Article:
Now, I should mention that one of the things I didn’t really notice in the previous book, but which cropped up here quite a few times, that is one of my pet peeves. I’m talking about foreshadowing – the mechanic that says something like “little did X know at the time that…”. I’m sorry, but I really dislike foreshadowing because I want to be in the story as it is unfolding, and don’t like to be warned that something that’s just happened will change something in the future. I find that foreshadowing statements disrupt the flow of the text. While they might be somewhat useful when making sure the reader understands the importance of a particular scene or piece of dialogue, it also feels a bit… well… patronizing, to be honest. I mean, if I don’t get it now, surely, the author should assume I’m smart enough to remember it later when the significance comes to light, no?

With that out of the way, I should mention that I truly enjoyed how very different Jenner portrayed these three, very different women. We get the shy, but brilliant Evie to start things off. Then we get the very proud, and creative Vivian. Both of these two women struggle between wanting one thing, and society pushing back on them, because of the times in which they lived. Had either of these two been our contemporaries, I’m sure that Evie would have gone on to be a full-tenured professor, and Vivian would be running a successful, mid-sized publishing house. Grace is our semi-outlier here – the downtrodden woman, trapped by circumstance and financial strife, who would probably still have a troubled marriage if she lived today. In fact, the bravery she shows here was ahead of her time, and even today, many women wouldn’t be able to muster that type of courage. Frankly, she was my favorite of the three, but I have warm, soft spots for all of them.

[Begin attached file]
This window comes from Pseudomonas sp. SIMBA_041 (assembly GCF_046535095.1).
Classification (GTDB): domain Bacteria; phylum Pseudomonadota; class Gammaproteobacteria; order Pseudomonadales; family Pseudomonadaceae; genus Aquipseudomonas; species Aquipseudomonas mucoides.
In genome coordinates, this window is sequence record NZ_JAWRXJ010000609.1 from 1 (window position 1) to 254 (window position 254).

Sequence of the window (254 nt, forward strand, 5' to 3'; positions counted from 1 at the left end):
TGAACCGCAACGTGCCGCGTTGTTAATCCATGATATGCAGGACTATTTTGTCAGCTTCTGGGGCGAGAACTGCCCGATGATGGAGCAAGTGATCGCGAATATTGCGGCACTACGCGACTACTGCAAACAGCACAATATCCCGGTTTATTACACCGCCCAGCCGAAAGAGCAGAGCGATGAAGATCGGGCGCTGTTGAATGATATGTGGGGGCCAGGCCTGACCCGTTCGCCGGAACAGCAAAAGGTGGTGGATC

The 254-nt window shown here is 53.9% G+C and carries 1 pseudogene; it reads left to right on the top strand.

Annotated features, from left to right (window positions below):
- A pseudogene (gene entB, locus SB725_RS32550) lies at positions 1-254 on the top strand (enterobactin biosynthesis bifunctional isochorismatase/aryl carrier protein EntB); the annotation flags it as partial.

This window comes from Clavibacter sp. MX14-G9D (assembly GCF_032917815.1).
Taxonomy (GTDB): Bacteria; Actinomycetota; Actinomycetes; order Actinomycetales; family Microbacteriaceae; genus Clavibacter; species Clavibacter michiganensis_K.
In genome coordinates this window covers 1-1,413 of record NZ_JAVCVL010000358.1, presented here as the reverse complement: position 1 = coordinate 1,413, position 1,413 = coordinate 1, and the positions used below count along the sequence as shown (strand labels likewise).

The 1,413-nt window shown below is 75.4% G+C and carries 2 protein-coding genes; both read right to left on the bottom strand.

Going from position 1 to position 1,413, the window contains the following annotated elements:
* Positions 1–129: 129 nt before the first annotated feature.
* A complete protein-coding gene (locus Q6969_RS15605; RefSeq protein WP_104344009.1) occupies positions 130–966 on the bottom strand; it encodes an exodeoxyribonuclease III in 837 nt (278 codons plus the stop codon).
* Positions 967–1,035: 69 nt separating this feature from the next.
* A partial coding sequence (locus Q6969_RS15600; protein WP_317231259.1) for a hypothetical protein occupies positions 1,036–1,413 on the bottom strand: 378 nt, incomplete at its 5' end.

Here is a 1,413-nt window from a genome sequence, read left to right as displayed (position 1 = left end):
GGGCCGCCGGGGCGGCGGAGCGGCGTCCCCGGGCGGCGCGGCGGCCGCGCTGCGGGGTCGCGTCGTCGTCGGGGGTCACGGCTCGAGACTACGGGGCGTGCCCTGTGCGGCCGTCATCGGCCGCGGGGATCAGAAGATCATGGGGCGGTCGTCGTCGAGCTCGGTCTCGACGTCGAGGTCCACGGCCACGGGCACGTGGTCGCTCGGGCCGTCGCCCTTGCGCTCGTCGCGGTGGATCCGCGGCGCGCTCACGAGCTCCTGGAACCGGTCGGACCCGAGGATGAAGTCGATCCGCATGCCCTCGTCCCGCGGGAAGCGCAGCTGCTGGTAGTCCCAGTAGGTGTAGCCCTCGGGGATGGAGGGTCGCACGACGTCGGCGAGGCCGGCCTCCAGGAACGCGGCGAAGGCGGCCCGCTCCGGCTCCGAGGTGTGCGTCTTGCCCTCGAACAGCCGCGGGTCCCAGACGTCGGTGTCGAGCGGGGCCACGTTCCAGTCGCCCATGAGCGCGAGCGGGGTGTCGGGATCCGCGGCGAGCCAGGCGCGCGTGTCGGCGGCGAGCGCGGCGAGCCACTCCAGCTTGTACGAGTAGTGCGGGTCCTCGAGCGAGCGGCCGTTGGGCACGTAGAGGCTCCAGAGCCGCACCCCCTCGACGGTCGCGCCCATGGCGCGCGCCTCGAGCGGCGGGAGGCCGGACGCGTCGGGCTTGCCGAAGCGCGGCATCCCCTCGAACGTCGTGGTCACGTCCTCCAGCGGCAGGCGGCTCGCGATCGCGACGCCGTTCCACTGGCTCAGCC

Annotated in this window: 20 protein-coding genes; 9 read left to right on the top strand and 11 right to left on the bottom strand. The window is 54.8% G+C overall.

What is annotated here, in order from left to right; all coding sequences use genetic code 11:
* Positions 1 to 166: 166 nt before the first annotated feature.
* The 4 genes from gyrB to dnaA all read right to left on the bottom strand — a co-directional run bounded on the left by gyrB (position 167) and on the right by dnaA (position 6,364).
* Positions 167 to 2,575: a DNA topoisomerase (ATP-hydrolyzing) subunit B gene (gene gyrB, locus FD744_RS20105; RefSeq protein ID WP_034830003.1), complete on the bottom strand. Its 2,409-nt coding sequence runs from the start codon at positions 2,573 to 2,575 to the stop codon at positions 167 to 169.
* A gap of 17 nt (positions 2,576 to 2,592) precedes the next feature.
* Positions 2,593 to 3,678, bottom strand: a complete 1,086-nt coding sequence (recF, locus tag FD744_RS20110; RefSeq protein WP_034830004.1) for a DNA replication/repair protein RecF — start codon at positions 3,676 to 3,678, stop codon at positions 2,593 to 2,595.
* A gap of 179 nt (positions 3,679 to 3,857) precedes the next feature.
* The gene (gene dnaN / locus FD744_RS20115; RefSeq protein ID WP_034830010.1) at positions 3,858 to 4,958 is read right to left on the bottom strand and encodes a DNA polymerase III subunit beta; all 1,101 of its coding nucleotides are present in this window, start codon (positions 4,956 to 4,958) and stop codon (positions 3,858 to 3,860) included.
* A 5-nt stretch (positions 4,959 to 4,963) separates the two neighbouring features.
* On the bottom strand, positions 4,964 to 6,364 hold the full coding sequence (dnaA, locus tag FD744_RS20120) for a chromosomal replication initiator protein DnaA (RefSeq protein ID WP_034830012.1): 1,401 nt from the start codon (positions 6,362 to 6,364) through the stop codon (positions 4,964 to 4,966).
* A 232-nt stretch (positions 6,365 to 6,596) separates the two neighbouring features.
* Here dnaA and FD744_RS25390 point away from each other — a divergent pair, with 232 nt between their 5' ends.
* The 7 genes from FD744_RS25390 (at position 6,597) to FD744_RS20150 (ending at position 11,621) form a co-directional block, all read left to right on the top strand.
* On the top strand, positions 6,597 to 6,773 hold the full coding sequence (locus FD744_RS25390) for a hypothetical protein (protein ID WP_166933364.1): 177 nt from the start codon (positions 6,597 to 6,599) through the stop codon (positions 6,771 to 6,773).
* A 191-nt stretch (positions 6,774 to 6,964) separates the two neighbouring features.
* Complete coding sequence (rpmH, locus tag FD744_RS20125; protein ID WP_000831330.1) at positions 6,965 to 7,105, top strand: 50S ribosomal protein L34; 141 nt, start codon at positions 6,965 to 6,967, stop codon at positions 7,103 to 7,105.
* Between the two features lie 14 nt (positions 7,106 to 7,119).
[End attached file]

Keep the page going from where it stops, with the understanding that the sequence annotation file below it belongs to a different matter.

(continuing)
When it comes down to the bottom line, I have to reiterate from my opening here, and say that I was looking for a book that would make me smile, and that’s exactly what I got! Okay, so I didn’t cry (but I did get a tiny lump in my throat with the last line of the book), and I didn’t laugh out loud, but not every book can evoke either, or both of those truly strong emotions. This is why I’ll warmly recommend this book to readers who are looking for a good story about strong women in an historical setting. I’m certain this will be as popular as Jenner’s debut novel, and I’ll give it a hearty four and a half stars out of five.